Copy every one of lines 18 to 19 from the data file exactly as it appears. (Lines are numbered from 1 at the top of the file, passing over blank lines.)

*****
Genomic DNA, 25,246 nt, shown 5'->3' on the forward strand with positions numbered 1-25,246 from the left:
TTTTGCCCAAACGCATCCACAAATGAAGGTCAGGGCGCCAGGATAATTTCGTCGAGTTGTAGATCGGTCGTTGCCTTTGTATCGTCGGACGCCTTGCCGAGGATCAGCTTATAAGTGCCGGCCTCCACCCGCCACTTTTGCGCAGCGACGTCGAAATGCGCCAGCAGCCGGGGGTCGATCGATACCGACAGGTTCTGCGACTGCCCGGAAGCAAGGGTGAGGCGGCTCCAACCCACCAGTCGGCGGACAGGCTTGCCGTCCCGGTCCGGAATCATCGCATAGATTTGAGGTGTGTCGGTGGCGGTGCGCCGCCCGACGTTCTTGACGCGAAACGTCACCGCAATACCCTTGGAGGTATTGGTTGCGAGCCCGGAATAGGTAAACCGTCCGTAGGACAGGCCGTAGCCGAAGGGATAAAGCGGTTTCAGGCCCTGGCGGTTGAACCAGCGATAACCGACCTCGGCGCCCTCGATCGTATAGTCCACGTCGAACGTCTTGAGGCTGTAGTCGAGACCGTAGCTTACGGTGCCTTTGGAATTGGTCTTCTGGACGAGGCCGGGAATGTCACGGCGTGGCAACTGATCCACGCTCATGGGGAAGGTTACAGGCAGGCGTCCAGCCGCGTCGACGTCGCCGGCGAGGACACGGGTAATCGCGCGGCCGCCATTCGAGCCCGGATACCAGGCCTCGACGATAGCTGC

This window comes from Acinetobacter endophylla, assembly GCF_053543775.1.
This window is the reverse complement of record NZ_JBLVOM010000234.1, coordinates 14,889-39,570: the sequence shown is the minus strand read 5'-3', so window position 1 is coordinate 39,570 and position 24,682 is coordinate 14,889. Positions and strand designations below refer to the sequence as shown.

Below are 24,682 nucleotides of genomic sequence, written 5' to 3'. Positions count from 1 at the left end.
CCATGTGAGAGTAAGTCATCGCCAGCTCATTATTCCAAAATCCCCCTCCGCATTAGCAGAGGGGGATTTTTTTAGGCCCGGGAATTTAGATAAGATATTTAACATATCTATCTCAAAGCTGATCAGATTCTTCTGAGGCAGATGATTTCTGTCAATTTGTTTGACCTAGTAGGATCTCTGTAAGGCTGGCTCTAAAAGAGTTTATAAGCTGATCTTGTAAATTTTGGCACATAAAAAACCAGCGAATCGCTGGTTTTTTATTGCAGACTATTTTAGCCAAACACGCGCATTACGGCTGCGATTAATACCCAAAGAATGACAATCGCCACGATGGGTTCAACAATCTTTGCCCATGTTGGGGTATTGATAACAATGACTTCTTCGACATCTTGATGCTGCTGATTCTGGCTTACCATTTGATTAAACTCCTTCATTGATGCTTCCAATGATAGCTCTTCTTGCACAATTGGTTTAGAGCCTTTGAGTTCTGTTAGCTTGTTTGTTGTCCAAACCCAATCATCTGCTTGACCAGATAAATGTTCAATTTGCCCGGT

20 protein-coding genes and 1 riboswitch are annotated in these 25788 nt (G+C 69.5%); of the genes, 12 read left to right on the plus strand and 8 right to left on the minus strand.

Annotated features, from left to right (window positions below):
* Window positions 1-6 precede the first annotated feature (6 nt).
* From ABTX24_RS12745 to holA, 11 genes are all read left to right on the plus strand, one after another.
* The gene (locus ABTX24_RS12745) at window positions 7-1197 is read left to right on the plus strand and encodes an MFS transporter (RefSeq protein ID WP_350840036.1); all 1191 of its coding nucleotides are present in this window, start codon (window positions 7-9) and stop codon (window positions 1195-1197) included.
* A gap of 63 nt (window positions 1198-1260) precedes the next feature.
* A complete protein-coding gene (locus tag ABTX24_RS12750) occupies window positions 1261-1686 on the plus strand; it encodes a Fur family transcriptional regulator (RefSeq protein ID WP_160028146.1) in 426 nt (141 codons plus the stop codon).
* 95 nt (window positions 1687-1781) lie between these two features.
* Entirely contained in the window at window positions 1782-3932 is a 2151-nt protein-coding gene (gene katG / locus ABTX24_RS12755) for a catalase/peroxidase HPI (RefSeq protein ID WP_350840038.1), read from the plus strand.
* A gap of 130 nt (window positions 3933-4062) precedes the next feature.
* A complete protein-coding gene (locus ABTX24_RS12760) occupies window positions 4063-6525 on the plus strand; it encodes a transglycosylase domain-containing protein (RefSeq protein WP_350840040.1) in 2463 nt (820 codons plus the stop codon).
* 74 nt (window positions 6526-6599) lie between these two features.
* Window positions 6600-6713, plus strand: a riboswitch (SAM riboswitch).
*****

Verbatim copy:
* 74 nt (window positions 6526-6599) lie between these two features.
* Window positions 6600-6713, plus strand: a riboswitch (SAM riboswitch).